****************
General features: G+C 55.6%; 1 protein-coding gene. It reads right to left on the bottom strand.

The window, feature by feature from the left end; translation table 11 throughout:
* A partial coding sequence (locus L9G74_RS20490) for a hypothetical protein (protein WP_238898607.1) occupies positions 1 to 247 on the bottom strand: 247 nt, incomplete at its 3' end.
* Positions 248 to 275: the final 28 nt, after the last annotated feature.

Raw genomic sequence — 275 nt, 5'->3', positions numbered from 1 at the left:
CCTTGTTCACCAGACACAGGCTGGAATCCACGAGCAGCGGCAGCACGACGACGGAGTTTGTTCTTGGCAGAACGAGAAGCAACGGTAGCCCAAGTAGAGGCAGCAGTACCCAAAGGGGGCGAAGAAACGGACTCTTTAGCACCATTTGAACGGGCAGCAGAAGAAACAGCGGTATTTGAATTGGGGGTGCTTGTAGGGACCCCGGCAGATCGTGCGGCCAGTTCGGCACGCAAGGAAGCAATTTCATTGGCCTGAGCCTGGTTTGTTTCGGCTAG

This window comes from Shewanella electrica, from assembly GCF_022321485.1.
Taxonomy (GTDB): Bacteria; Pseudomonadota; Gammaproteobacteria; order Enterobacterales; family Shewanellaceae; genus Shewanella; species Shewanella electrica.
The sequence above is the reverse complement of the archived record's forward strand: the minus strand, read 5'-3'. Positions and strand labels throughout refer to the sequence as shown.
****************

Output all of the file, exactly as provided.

General features: G+C 55.6%; 1 protein-coding gene. It reads right to left on the bottom strand.

The window, feature by feature from the left end; translation table 11 throughout:
* A partial coding sequence (locus L9G74_RS20490) for a hypothetical protein (protein WP_238898607.1) occupies positions 1 to 247 on the bottom strand: 247 nt, incomplete at its 3' end.
* Positions 248 to 275: the final 28 nt, after the last annotated feature.

Raw genomic sequence — 275 nt, 5'->3', positions numbered from 1 at the left:
CCTTGTTCACCAGACACAGGCTGGAATCCACGAGCAGCGGCAGCACGACGACGGAGTTTGTTCTTGGCAGAACGAGAAGCAACGGTAGCCCAAGTAGAGGCAGCAGTACCCAAAGGGGGCGAAGAAACGGACTCTTTAGCACCATTTGAACGGGCAGCAGAAGAAACAGCGGTATTTGAATTGGGGGTGCTTGTAGGGACCCCGGCAGATCGTGCGGCCAGTTCGGCACGCAAGGAAGCAATTTCATTGGCCTGAGCCTGGTTTGTTTCGGCTAG

This window comes from Shewanella electrica, from assembly GCF_022321485.1.
Taxonomy (GTDB): Bacteria; Pseudomonadota; Gammaproteobacteria; order Enterobacterales; family Shewanellaceae; genus Shewanella; species Shewanella electrica.
The sequence above is the reverse complement of the archived record's forward strand: the minus strand, read 5'-3'. Positions and strand labels throughout refer to the sequence as shown.